The 'economy' didn't hit all these green energy projects, the plummeting price of oil did. Few, if any, of these projectcs are remotely competitive with oil/nat gas under $75 and in many cases still higher - and even with substantial subsidies and tax breaks.

    As we saw with ethanol, energy 'policy' is just another boondoggle of lobbyists and special interest groups seeking government funds so they can make some bucks. Wind, solar, clean coal and so on all live off the government teat to one degree or another. Would they even exist without those tax breaks and direct funding?

    • Re: (Score:3, Interesting)

      by Abcd1234 (188840)

      Few, if any, of these projectcs are remotely competitive with oil/nat gas under $75 and in many cases still higher - and even with substantial subsidies and tax breaks.

      And you know *why*? It's because oil/gas are, themselves, subsidized, you just don't seem to realize it. It's called negative externalities. I mean, could you imagine how expensive oil/gas would be if the companies were actually forced to run clean operations? But they don't. Instead, they destroy the environment around their operations

  • "Clean" coal (Score:3, Interesting)

    by smoker2 (750216) on Saturday March 14, 2009 @09:39AM (#27192333) Homepage Journal
    Just to chime in on the coal argument. Or to be more specific, fossil fuels.

    The only reason mankind as a whole has experienced explosive population growth and massive rises in standards of living, is that we discovered and exploited fossil fuels. We have taken out a massive "loan" from the earth and whether it runs out or not is irrelevant. We are basing our future survival on energy that was previously stored over billions of years. Patently, there is no point expecting coal or oil to renew themselves naturally in a useful timescale, and our population is still expanding.

    We must find sources of energy that do not rely on previously stored resources. Once those resources are gone, we are pretty much bankrupt, energy-wise. So get with the program, and finally accept that coal or oil in any guise, are only stop-gap solutions to keep us going until we can totally replace them. Spending time and effort on "clean" coal is wasting time and energy on something we will have to do without, more likely sooner than later. And I'm not even going to mention the specific environmental issues, or the myriad chemical/biological uses that fossil fuels could be put to instead of being burnt.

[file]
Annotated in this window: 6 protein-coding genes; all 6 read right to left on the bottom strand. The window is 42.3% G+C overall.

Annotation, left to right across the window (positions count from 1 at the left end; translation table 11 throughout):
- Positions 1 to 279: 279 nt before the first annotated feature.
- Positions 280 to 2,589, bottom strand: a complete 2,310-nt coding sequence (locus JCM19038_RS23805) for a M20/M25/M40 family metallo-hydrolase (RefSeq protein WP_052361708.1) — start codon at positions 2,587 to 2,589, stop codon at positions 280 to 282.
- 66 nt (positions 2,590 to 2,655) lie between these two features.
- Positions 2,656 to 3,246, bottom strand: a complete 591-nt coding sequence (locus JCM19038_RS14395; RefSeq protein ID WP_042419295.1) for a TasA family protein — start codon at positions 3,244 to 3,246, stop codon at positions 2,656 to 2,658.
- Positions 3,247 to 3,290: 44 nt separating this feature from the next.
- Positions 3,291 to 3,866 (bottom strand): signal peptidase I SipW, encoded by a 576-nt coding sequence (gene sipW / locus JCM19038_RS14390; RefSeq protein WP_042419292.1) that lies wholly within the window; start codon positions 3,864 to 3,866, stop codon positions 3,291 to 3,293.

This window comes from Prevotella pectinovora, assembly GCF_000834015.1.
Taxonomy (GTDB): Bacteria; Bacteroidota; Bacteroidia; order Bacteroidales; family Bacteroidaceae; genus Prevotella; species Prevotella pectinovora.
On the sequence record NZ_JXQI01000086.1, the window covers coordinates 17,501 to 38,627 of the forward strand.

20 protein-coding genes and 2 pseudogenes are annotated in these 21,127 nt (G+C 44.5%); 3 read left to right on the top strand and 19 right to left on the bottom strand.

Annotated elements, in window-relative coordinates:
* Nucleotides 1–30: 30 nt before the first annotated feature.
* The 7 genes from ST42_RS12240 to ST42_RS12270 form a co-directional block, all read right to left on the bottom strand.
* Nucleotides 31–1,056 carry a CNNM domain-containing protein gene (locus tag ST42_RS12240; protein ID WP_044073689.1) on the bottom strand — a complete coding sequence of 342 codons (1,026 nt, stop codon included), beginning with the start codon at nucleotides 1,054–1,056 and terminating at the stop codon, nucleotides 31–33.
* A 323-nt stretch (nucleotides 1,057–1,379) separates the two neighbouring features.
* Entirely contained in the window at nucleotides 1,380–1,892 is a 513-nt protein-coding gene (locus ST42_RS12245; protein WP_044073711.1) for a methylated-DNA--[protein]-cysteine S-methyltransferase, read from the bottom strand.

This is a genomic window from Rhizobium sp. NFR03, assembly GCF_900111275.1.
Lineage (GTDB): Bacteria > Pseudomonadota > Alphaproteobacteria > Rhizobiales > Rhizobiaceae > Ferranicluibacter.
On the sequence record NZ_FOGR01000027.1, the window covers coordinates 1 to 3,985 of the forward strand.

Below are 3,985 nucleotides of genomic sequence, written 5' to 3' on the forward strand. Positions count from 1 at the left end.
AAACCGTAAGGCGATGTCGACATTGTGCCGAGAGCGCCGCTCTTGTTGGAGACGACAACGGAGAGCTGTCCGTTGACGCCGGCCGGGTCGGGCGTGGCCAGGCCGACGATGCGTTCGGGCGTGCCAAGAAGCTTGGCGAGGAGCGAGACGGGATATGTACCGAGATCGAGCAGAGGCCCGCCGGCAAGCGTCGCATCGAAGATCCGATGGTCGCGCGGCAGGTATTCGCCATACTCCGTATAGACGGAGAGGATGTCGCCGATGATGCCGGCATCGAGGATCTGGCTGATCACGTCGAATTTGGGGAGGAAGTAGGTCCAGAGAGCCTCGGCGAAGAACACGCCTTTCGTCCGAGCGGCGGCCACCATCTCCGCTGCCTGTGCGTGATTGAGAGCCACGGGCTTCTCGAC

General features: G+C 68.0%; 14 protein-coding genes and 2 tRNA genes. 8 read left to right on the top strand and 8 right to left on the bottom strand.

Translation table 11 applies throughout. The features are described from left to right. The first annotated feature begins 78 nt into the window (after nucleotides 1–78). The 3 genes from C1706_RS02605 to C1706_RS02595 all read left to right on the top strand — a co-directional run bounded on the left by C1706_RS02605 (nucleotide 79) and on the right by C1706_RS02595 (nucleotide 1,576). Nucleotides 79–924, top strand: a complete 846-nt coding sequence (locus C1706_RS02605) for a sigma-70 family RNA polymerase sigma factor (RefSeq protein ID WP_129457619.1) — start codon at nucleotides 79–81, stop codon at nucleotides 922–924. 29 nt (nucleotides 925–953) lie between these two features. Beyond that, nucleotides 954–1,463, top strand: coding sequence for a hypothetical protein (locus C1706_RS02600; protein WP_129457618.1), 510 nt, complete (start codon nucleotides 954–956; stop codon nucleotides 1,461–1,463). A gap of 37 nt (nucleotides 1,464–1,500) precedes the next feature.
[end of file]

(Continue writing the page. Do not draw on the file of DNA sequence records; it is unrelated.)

Of course, nuclear fuels are a naturally stored resource too, but they are more efficient, cleaner, and hold possibilities that mere fire can never approach. Solar is the only energy source that is truly long term viable, simply because it is not produced or stored on earth. It comes from outside the system. Is it ready now ? Of course not, but it is the only answer in the universe. (Unless we can somehow harness dark energy/matter).

    I found the article about the magnetic spin battery concept interesting. Currently, all nuclear plants use nuclear material in place of fire, to produce heat and then steam to drive turbines. What if a nuclear reaction could be relied upon to directly induce a specific magnetic spin in a "wire" and thus supply the grid ? That has to be more efficient than converting heat > steam > kinetic energy > electricity. Imagine a small cylinder (0.5 " diameter) that you clamp to the power cable of a device and directly induces current to feed that device. Dreaming I know, but this is why that discovery has greater potential than many posters realise.
  • Have a look around at the current state of biodiesel in the USA, for example. Right now, despite a $1 a gallon subsidy, promising players such as Nova Biosource Fuels are shuttering their doors. The country has nearly 2 billion gallons of plant capacity for biodiesel, and a fraction of that is produced. The situation is the same for ethanol. And, just when things are gloomy for the USA, of course, along come our so-called European friends to jack up tariffs on American biodiesel and put the screws to ev

  • by grandpa-geek (981017) on Saturday March 14, 2009 @01:17PM (#27194133)

    ... in the commercial building sector is the triple-net lease. This is the most common lease for commercial space. The lease put all the costs, including energy, onto the tenant. The owner has no incentive to make energy efficiency improvements, and possibly a lot of disincentive. Even if the tenant is willing to pay for the improvements (as a trade off against their energy costs) the owner has incentives to disapprove them (such as avoidance of legal liability or any other kind of hassle).

    Only owner-occupied buildings tend to get energy efficiency infrastructure technology. I've heard that is about 10% of the sector. The only way around this will be to adopt laws that cause pain to building owners that is best relieved by making or agreeing to energy efficiency improvements.